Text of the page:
VOL. VI, NO. 1 | March 2020

Strengthening the ASEAN Socio-Cultural Pillar through Youth Diplomacy

By Lloyd Alexander M. Adducul

The youth comprise a major part of the world’s population today, with an approximate total of 1.2 billion.1 In Southeast Asia, the youth make up the largest population with a total of 213 million and is forecasted to reach 220 million by 2038.2

While there is no agreed international definition of the youth, the United Nations (UN) Department of Economic and Social Affairs Population Division defines it as those persons between 15 to 24 years of age, while the Association of Southeast Asian Nations (ASEAN) Youth Development Index include them in the age bracket of 15 to 35 years old.3

With their entrepreneurial, digital, and critical skills, the youth serve as the backbone of economic development, trailblazers for social change, and future leaders of the region. This brings into paramount consideration the protection of the young people’s welfare and the promotion of their perspectives.

There has been a growing consensus that the youth play increasing roles in the development of society. They have been vital in elevating pressing concerns to the global discussion table, such that the UN acknowledged their importance in the promotion of global strategies for sustainable development. ASEAN has also recognized the youth sector’s relevance in the creation of a sustainable, resilient, dynamic, and an inclusive regional community, as reflected in the ASEAN Socio-Cultural Community (ASCC) Blueprint.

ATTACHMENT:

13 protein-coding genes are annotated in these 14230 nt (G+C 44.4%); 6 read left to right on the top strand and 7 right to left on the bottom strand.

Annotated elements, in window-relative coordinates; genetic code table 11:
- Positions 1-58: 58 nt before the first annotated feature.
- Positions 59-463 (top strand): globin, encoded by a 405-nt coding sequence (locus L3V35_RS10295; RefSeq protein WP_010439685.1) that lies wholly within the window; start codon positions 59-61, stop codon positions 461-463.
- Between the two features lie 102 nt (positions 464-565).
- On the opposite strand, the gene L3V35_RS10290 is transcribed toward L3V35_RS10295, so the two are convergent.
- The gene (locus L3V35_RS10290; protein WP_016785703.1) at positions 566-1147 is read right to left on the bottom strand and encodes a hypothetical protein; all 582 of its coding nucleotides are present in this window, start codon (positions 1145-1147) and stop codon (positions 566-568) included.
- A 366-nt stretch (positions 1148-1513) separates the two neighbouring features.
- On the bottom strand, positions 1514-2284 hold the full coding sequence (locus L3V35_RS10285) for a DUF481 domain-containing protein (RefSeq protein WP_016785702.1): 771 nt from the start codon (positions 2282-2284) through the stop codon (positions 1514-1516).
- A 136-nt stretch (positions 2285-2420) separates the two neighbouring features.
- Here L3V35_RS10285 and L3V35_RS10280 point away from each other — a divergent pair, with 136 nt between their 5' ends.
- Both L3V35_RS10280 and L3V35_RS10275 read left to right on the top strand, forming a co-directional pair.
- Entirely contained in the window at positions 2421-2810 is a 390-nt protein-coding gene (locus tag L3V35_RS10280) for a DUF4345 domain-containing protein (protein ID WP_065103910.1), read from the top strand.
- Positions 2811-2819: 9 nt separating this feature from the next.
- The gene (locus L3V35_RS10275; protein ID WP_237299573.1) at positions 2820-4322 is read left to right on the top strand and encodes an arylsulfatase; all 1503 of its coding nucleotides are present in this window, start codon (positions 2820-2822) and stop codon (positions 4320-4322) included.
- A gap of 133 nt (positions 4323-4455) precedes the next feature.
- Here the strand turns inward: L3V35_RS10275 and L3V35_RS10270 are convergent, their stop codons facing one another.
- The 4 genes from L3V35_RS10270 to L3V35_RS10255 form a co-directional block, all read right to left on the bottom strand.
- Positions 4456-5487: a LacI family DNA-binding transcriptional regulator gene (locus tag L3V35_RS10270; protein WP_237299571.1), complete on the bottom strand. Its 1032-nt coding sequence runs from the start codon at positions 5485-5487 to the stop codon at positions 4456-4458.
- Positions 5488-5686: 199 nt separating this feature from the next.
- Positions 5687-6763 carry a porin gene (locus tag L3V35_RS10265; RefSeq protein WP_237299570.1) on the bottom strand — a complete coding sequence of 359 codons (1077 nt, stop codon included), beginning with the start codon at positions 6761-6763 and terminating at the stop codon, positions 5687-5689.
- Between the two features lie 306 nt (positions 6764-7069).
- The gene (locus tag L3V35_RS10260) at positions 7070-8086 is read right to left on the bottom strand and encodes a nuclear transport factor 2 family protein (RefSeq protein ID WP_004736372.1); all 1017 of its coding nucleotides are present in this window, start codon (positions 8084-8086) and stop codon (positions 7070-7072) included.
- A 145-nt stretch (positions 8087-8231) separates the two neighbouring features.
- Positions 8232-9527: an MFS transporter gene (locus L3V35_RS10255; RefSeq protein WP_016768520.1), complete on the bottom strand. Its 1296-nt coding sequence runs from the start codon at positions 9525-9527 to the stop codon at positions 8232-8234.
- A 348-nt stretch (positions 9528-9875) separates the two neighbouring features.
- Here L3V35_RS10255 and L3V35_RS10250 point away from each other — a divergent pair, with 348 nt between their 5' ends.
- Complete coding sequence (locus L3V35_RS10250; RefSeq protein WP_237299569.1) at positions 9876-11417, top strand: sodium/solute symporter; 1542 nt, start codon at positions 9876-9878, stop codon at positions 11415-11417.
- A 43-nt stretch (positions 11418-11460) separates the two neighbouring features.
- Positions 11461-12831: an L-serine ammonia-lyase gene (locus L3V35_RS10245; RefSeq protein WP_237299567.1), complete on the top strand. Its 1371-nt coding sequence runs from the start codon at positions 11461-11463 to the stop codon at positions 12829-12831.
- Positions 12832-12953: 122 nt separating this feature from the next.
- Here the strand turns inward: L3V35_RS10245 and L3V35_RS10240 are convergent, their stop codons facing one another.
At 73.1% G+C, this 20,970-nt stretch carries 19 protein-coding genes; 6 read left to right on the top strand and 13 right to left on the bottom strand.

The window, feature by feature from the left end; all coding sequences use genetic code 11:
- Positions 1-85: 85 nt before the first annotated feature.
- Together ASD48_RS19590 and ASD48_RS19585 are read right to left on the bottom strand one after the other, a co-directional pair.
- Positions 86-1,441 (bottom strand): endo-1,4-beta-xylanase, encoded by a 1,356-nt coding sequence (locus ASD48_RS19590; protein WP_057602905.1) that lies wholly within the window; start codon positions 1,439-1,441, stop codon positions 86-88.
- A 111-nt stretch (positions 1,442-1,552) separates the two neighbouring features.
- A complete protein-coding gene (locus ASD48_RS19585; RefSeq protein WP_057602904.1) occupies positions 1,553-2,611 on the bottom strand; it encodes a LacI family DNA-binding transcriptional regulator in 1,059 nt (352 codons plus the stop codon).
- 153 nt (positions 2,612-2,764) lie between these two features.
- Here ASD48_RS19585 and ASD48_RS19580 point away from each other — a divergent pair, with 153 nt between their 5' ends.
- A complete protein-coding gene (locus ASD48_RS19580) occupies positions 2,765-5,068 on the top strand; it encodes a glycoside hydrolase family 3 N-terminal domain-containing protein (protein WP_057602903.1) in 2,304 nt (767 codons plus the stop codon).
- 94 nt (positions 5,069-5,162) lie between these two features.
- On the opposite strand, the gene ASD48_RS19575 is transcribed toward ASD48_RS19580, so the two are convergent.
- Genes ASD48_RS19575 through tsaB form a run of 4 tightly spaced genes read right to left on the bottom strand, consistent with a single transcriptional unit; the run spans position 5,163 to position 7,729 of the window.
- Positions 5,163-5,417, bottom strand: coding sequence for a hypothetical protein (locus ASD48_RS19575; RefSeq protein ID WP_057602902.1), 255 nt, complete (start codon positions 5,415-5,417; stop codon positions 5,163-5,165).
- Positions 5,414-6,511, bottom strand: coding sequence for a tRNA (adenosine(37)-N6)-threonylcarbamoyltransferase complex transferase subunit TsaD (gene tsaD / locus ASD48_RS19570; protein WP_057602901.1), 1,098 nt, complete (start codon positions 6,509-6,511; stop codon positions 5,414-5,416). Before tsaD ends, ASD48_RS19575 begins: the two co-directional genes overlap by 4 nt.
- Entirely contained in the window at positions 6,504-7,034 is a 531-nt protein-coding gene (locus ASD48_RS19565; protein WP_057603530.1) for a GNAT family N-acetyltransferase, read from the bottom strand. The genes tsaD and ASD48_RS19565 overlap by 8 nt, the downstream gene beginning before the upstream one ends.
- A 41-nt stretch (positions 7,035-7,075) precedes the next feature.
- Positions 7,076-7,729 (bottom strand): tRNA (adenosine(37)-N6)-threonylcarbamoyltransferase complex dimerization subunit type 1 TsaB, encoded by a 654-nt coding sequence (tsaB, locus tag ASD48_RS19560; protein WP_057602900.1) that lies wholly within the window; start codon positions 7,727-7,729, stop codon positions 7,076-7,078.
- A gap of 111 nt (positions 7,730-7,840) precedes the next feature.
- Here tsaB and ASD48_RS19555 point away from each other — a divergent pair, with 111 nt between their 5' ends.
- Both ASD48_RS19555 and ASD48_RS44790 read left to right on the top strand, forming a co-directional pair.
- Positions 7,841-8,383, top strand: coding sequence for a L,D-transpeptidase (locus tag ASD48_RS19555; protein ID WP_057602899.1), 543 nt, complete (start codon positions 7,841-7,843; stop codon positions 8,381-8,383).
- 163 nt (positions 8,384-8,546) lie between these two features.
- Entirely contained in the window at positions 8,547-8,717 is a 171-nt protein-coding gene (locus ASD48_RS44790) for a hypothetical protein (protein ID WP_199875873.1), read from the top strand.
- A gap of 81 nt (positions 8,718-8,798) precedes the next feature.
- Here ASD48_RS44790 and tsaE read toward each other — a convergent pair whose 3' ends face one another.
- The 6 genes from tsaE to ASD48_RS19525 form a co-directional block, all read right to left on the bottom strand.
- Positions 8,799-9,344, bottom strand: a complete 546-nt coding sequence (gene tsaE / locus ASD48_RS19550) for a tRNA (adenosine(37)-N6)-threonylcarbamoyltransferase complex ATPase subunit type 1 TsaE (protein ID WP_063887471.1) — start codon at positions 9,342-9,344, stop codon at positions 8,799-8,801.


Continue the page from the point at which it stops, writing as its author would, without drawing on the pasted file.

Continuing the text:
Engaging the ASEAN Youth

Politically empowered and socially active, the youth have been provided with numerous platforms to share their innovative ideas, advocacies, and promote cross-cultural understanding on a regional level. An example of these youth platforms are the ASEAN Youth Forum (AYF) and the Ship for Southeast Asia and Japanese Youth Program (SSEAYP).

The AYF has been the core of the youth’s policy engagement in ASEAN since 2009. Its annual meetings of youth organizations in Southeast Asia are held in parallel with the ASEAN People’s Forum (APF)/ASEAN Civil Society Conference (ACSC), the ASEAN Senior Officials Meeting on Youth, and the ASEAN Summit. The AYF allows youth leaders across member states to discuss and identify solutions to a myriad of issues, including unemployment, education, migration, health, and climate change. The discussions are translated into ASEAN Youth Joint Statements that are presented before the ASEAN leaders and adopted during ASEAN Summits.